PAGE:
A 2-year-old battling cancer needs the public’s help.
Her family is desperately looking for blood donors for their daughter who has a rare blood type. And her parents are not a match.
Zainab Mughal suffers from neuroblastoma, a cancer usually found in small glands on top of the kidneys. Her struggle is hard for her parents and family to watch.
“She’s my love, my everything, my only child,” said Mariam Mehmood, Zainab’s mother. “She means everything to us. She is the princess of the family. Everyone loves her.”
Doctors say in order for her to survive the cancer treatments she needs, she requires multiple blood transfusions. The problem is that her blood type is very rare.
“In order to find a few units for the little girl, we need to test a very specific population,” said Nancy Benitez, a laboratory director.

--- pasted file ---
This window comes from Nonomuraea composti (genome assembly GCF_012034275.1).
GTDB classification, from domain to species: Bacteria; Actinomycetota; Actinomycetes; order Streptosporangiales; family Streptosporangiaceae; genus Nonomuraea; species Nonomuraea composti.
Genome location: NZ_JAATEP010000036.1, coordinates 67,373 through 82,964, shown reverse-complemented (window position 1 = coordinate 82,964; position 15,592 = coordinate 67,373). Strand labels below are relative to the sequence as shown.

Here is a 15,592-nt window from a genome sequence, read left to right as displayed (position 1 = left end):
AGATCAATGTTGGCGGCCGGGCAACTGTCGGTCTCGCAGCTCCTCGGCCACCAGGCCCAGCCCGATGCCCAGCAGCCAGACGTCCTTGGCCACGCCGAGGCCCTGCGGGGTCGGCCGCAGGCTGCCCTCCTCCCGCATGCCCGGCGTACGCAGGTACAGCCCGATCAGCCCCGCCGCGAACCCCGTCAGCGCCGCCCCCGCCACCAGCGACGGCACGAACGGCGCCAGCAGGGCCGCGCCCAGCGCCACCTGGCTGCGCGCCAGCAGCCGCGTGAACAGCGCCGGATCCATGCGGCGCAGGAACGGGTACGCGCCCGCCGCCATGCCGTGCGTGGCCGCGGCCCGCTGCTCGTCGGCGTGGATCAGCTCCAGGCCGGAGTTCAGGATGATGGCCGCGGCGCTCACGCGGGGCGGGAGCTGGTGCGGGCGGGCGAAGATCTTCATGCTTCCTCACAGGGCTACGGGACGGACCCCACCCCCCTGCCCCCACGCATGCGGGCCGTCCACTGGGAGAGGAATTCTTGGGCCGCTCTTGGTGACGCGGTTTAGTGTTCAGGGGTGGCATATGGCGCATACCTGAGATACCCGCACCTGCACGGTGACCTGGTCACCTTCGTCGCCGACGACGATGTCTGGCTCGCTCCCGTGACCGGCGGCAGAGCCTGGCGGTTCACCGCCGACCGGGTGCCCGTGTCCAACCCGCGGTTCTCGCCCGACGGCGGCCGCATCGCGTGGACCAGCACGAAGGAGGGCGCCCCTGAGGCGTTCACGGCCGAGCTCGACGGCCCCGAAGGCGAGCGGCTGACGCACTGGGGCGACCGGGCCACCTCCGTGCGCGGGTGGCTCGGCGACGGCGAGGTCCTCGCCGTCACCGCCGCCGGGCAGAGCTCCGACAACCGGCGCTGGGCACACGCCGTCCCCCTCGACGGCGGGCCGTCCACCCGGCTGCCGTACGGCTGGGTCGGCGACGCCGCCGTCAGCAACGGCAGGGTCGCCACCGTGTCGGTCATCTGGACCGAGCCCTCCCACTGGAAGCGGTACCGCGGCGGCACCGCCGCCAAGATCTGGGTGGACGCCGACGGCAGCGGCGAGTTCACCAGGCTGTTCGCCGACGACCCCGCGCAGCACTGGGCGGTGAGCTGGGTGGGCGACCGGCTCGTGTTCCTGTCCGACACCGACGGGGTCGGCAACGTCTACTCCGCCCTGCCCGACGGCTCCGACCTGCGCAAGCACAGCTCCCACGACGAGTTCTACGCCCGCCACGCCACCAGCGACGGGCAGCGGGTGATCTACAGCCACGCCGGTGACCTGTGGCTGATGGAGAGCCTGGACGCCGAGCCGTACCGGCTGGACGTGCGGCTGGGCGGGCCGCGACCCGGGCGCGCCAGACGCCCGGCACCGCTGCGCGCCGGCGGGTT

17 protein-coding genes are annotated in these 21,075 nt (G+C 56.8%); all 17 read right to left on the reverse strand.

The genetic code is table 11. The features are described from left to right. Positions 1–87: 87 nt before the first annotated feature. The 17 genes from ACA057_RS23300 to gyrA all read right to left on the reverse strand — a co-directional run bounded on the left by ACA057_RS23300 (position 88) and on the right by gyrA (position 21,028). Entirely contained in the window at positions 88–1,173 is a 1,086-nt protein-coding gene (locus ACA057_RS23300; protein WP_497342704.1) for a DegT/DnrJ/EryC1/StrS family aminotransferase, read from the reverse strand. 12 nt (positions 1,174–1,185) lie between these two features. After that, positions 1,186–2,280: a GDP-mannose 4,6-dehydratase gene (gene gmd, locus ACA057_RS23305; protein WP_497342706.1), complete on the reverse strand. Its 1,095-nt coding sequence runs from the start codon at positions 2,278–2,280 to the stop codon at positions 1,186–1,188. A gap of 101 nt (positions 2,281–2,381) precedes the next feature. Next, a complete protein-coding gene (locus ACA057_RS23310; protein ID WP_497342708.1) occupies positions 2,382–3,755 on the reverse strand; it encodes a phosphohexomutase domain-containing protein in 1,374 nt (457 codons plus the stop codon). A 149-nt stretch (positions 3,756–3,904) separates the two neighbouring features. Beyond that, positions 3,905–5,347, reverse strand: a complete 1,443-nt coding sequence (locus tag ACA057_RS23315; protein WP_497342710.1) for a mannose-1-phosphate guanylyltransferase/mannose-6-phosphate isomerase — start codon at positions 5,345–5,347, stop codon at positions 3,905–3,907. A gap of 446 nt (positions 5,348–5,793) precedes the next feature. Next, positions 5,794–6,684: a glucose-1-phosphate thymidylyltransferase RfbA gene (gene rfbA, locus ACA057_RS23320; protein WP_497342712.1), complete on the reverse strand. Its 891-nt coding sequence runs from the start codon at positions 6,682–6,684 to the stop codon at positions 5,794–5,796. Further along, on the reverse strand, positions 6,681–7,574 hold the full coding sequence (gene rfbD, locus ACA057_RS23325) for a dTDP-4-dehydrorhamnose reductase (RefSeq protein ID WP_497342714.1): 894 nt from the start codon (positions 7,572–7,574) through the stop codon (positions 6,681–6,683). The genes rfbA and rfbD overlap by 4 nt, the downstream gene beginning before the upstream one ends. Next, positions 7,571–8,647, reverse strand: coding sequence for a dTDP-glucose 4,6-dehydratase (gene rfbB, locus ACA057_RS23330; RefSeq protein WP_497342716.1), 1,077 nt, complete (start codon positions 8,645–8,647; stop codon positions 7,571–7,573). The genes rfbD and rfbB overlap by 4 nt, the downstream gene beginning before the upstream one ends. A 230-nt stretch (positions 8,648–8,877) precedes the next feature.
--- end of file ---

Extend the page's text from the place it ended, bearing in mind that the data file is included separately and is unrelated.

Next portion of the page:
Medical experts said only people of Pakistani, Indian or Iranian decent could possibly be a match and even then, it’s still a challenge.
“The possibility of us finding a compatible donor for this little girl within the right ethnic group they want to screen is less than four percent,” said Frieda Bright, a laboratory manager.
Her blood donors must have a blood type of A or B. But they also must be missing the Indian B antigen.
Doctors say if the child receives blood with that antigen, her body will reject it.
OneBlood, a Florida-based non-profit is conducting a worldwide search for donors.
“We deeply appreciate those willing to help and we hope that we find a match for her,” said Raheel Mughal, Zainab’s father.
Doctors say without the blood, the little girl has no hope.
“The blood is not going to cure, but the blood is very, very, very important to support her while she undergoes the treatment for this particular cancer,” said Bright.
OneBlood says 1,000 donors have been tested since September and only three matches were found so far. They need at least seven to 10 matches.